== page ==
Paulin Reyes



I feel like there should be a word that singly refers to that moment of bliss when you find a good book for a very low price at a secondhand bookstore— a particular expression that could communicate the joy of a bibliophile who lives for those chance finds. And another word that could perfectly capture the excitement you feel when, after going through tons of oversized shirts and too shabby-looking blouses, you find a beautiful, wearable piece of clothing at an ukay-ukay. These words, if they were ever to exist, would probably be the most used words in my vocabulary.

I’m not entirely sure when I first realized just how much of a thrift shop junkie I am; I can’t remember when I first noticed the deep and profound happiness I get from rooting through piles and shelves of books, and rows of ukay clothes. But I do know that it is not only the act or the prospect of purchasing that gets me excited every time I spot a secondhand store—it is really from all the sifting and combing that I get a natural high. Sometimes I could be in a shop for an hour or so and emerge without having bought anything, probably irritating the store owners even though they still smile at me as I exit through the door. I don’t think of that hour or so as wasted time even if I end up not finding anything I’d want to buy, in the same way that people don’t normally feel they have wasted hours after going through museums and art fairs without buying any of the artworks up for sale.

Shopping for books in secondhand bookstores is essentially like treasure hunting —you don’t really know what you would find, and you don’t really know where among the piles of books you would find the really good ones. You can’t ask the personnel whether they have this or that book, because they probably also don’t keep a tab on all their titles. And though there are attempts to create sections and categorize the books according to genre, chances are that some books would be misplaced. Like when I dug up Jane Goodall’s In the Shadow of Man among romance and detective novels, and found that it was being sold for only ten pesos. The serious bibliophile, then, would routinely comb through every nook and cranny of the store rather than rely on the labels provided and risk not finding whatever treasure may be waiting to be found. I, for one, never go to these shops with the intention of staying for only a few minutes; book hunting requires hours of meticulous searching and evaluating and like art, it cannot be rushed.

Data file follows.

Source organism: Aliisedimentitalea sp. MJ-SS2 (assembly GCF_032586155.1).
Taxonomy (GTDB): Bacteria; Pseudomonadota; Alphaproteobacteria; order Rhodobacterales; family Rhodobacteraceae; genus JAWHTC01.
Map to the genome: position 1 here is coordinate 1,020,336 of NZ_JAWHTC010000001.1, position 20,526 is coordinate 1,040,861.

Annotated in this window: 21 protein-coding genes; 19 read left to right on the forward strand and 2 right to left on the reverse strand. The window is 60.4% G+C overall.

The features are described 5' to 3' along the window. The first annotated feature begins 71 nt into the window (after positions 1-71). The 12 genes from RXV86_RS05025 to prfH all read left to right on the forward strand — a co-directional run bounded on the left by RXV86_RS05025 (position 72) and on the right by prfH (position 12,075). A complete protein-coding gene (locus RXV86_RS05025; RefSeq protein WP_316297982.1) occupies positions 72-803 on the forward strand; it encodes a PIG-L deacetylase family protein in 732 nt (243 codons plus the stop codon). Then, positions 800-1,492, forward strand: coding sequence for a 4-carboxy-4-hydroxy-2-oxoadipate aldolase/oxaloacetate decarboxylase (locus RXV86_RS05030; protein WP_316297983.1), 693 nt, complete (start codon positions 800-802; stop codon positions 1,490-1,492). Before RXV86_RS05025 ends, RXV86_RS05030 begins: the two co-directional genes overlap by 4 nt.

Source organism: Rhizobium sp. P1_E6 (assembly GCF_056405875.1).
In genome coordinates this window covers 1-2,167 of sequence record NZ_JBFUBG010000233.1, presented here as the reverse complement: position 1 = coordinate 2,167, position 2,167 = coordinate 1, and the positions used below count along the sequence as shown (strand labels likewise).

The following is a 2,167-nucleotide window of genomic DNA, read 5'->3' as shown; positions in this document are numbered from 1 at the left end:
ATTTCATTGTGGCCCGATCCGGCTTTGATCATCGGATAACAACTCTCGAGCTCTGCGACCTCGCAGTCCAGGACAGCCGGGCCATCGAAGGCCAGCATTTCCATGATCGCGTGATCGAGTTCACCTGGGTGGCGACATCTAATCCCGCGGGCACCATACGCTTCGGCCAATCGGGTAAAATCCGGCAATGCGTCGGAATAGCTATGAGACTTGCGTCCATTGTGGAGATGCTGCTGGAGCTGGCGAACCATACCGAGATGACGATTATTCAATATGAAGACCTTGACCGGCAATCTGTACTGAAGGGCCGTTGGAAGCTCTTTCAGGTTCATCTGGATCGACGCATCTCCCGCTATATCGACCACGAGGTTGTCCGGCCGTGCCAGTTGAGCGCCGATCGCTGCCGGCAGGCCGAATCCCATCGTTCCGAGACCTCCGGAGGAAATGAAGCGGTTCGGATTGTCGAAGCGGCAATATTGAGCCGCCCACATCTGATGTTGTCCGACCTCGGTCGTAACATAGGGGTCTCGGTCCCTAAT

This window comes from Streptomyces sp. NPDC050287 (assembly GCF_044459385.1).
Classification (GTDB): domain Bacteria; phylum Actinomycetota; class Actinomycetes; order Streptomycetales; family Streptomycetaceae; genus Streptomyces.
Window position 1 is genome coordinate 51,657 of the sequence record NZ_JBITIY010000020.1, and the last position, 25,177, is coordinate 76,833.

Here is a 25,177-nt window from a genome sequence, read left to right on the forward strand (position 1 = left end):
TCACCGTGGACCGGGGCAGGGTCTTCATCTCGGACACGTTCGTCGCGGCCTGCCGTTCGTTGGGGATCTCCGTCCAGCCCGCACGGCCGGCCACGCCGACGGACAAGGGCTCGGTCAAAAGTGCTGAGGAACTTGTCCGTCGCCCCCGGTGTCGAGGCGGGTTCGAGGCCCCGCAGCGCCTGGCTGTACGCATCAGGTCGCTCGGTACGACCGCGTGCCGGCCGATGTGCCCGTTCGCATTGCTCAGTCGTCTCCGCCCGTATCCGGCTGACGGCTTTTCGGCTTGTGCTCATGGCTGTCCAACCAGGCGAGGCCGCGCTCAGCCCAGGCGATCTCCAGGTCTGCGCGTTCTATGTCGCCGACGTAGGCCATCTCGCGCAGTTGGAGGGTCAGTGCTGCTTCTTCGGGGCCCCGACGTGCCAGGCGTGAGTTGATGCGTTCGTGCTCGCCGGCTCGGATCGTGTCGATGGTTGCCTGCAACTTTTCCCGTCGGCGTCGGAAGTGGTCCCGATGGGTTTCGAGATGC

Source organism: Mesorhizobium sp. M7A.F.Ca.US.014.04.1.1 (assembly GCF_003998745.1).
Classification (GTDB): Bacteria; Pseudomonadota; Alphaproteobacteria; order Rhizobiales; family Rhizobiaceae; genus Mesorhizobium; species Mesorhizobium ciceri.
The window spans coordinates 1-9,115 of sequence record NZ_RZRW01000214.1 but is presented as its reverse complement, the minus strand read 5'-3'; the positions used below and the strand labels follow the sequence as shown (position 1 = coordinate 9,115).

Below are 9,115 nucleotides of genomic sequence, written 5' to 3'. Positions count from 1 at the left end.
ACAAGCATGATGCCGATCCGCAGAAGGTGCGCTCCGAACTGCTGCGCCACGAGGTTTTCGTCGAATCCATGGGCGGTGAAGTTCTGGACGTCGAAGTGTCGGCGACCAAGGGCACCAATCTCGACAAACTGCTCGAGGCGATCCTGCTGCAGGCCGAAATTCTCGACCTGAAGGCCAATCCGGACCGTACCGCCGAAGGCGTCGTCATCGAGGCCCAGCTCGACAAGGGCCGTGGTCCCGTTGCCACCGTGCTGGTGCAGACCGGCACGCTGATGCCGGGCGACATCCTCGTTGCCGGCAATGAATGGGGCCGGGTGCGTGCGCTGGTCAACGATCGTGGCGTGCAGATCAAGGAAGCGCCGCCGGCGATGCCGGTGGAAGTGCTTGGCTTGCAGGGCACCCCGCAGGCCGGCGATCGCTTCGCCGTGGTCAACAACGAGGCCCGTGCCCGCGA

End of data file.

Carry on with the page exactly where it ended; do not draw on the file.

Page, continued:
The same goes for ukay-ukay stores. Even though I buy more books than clothes, I still cannot resist entering any store with a sign that reads “All items 40 pesos each (except jeans and jackets)” taped on the doors. I go through each of the steel braces in the middle of the room that support so many clothes on hangers that one has to push them apart with some effort if one wants to look at a particular item, and stare at the ones lining the walls all the way to its highest point and all around it, so much so that it looks as if the insides of the store has been intentionally made into a padded room. Since I started shopping for my own clothes, I have always preferred buying them from these dusty, poorly-ventilated stores than from shopping malls. My family does not share this trait with me. They prefer buying clothes with the distinct, antiseptic, and air-conditioned department store smell that proclaims that no one has previously worn it. But department stores bore me. I find no excitement in going through clothes that look better on the mannequins than on actual people. On the rare chance that I find a piece of clothing I like, I turn over the price tag to find that it costs around three hundred to a thousand pesos— money that could buy me a boxful of ukay clothes. Perhaps the allure of department stores for most people lies in the certainty that the clothes there have not been sweated through by some person, nor have it touched anyone else’s armpits. Or perhaps more accurately, because branded items are so fashionable and would quickly impress others. But you can buy some detergent and fabric conditioner to wash ukay clothes and remove extant bodily secretions of its previous owner, if there are any, without spending a thousand pesos. And whoever said there are no branded items in thrift shops? I once bought a Liz Claiborne blouse for only thirty-five pesos. I didn’t even know that it was a costly brand until a friend pointed it out to me. Also, the idea that a piece of clothing becomes expensive because it is embroidered with some rich person’s name or a famous brand has always baffled me.